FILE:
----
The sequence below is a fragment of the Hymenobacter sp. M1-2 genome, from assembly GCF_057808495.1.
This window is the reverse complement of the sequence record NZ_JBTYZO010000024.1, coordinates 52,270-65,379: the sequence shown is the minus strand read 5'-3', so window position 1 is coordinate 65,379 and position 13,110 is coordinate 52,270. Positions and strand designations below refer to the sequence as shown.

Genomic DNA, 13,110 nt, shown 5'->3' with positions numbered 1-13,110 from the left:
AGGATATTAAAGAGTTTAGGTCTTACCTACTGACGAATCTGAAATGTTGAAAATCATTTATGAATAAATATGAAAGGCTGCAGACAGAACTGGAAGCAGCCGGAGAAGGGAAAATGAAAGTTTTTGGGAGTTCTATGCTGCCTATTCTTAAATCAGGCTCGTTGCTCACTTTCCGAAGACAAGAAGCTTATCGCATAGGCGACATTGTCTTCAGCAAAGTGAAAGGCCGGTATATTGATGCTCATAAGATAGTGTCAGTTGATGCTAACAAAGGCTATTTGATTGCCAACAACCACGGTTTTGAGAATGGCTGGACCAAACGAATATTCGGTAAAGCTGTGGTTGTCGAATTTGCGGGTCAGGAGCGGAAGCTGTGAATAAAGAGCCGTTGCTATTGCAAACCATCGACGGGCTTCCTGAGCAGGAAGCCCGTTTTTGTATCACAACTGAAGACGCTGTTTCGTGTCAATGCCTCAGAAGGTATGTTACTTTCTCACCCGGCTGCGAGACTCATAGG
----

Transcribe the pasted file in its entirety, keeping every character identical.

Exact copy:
The sequence below is a fragment of the Hymenobacter sp. M1-2 genome, from assembly GCF_057808495.1.
This window is the reverse complement of the sequence record NZ_JBTYZO010000024.1, coordinates 52,270-65,379: the sequence shown is the minus strand read 5'-3', so window position 1 is coordinate 65,379 and position 13,110 is coordinate 52,270. Positions and strand designations below refer to the sequence as shown.

Genomic DNA, 13,110 nt, shown 5'->3' with positions numbered 1-13,110 from the left:
AGGATATTAAAGAGTTTAGGTCTTACCTACTGACGAATCTGAAATGTTGAAAATCATTTATGAATAAATATGAAAGGCTGCAGACAGAACTGGAAGCAGCCGGAGAAGGGAAAATGAAAGTTTTTGGGAGTTCTATGCTGCCTATTCTTAAATCAGGCTCGTTGCTCACTTTCCGAAGACAAGAAGCTTATCGCATAGGCGACATTGTCTTCAGCAAAGTGAAAGGCCGGTATATTGATGCTCATAAGATAGTGTCAGTTGATGCTAACAAAGGCTATTTGATTGCCAACAACCACGGTTTTGAGAATGGCTGGACCAAACGAATATTCGGTAAAGCTGTGGTTGTCGAATTTGCGGGTCAGGAGCGGAAGCTGTGAATAAAGAGCCGTTGCTATTGCAAACCATCGACGGGCTTCCTGAGCAGGAAGCCCGTTTTTGTATCACAACTGAAGACGCTGTTTCGTGTCAATGCCTCAGAAGGTATGTTACTTTCTCACCCGGCTGCGAGACTCATAGG